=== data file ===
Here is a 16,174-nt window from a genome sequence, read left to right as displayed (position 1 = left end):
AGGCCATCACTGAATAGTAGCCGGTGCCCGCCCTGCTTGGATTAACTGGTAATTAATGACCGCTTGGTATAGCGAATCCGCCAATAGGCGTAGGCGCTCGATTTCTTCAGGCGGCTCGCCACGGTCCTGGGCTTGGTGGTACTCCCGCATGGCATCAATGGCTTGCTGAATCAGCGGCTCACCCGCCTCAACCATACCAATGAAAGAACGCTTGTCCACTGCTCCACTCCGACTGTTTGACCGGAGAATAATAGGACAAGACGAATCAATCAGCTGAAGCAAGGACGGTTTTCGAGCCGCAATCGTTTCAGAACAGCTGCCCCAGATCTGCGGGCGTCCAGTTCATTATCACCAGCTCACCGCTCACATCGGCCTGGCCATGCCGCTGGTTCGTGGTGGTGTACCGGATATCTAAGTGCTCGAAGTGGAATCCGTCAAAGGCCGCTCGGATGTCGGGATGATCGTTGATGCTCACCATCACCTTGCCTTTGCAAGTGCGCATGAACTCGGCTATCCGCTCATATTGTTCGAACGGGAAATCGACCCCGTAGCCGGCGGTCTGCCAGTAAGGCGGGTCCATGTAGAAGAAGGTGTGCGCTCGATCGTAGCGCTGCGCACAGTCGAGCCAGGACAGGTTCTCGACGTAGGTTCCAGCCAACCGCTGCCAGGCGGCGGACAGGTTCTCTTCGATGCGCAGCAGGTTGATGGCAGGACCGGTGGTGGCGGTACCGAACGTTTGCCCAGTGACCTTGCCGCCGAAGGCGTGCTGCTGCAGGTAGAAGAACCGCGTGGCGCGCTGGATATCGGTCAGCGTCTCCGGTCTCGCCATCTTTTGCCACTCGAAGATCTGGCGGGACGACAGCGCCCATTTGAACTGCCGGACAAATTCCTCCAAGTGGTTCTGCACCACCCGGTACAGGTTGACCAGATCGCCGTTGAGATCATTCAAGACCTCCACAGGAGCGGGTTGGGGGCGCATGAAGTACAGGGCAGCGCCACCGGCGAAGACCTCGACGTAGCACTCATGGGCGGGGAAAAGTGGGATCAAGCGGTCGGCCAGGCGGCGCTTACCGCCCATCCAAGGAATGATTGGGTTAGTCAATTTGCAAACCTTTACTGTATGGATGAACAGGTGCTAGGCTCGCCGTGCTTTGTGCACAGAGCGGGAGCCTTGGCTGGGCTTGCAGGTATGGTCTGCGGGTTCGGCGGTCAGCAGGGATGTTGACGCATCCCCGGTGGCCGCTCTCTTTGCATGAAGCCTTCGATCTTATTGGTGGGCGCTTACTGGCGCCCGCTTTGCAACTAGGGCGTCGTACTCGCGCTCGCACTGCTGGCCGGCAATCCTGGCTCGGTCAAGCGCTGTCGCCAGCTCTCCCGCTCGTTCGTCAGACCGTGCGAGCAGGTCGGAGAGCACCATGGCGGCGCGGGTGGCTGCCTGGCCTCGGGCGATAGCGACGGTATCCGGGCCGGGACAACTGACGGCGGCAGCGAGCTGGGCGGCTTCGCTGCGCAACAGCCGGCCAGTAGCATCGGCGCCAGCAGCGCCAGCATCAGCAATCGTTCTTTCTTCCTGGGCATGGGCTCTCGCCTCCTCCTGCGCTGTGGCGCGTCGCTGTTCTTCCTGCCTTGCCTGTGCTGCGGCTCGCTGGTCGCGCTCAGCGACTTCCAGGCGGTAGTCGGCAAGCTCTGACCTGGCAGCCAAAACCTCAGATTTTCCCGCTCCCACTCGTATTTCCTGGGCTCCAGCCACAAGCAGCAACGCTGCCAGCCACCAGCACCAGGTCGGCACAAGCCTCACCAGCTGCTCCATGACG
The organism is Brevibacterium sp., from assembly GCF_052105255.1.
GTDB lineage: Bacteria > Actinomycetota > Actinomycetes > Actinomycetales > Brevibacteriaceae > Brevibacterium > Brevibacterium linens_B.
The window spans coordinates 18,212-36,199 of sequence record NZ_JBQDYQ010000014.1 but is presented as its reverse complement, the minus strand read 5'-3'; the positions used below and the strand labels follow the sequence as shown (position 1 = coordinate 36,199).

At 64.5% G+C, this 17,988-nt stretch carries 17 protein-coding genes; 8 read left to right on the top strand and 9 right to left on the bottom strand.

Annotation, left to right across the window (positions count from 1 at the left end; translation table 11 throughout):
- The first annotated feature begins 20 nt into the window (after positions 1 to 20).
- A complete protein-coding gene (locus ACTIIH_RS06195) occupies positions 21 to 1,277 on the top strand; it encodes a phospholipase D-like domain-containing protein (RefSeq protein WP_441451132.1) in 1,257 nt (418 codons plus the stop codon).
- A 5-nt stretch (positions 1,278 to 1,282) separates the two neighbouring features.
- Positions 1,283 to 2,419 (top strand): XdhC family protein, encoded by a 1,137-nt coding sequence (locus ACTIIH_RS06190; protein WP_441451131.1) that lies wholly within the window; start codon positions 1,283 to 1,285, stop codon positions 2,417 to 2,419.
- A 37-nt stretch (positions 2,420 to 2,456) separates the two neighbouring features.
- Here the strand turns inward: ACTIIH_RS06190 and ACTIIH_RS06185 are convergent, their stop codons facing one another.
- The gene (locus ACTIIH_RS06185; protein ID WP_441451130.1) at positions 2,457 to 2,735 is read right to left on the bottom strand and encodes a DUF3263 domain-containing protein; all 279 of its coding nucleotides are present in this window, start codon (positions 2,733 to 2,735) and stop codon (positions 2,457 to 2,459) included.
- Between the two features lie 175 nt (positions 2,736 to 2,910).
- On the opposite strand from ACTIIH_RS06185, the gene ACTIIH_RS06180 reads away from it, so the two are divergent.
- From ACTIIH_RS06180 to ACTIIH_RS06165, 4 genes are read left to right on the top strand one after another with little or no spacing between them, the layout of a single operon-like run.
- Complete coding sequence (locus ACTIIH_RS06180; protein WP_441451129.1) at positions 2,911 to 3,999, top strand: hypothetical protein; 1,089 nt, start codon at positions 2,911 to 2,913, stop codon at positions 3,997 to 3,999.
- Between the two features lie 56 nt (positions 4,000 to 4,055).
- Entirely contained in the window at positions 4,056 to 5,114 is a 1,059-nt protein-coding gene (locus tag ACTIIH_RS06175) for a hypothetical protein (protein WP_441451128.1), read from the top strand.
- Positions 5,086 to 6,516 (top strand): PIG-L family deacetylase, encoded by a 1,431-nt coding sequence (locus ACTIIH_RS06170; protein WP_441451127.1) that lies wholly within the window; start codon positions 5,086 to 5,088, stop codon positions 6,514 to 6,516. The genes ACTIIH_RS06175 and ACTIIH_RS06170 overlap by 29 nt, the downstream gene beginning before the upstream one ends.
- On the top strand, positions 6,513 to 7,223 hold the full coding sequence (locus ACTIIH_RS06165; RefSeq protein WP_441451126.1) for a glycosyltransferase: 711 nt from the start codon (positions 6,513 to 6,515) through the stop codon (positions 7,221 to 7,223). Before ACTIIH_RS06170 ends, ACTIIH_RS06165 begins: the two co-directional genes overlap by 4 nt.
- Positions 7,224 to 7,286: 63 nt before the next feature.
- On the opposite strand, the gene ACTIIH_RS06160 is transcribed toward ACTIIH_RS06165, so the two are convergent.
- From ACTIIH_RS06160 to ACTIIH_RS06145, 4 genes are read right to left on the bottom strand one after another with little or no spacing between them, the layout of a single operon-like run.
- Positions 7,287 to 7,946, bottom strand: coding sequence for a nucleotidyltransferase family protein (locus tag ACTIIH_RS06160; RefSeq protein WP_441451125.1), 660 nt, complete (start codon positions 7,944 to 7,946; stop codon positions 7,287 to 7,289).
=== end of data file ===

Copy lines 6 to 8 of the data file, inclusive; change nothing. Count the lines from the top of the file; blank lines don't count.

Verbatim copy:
At 64.5% G+C, this 17,988-nt stretch carries 17 protein-coding genes; 8 read left to right on the top strand and 9 right to left on the bottom strand.

Annotation, left to right across the window (positions count from 1 at the left end; translation table 11 throughout):
- The first annotated feature begins 20 nt into the window (after positions 1 to 20).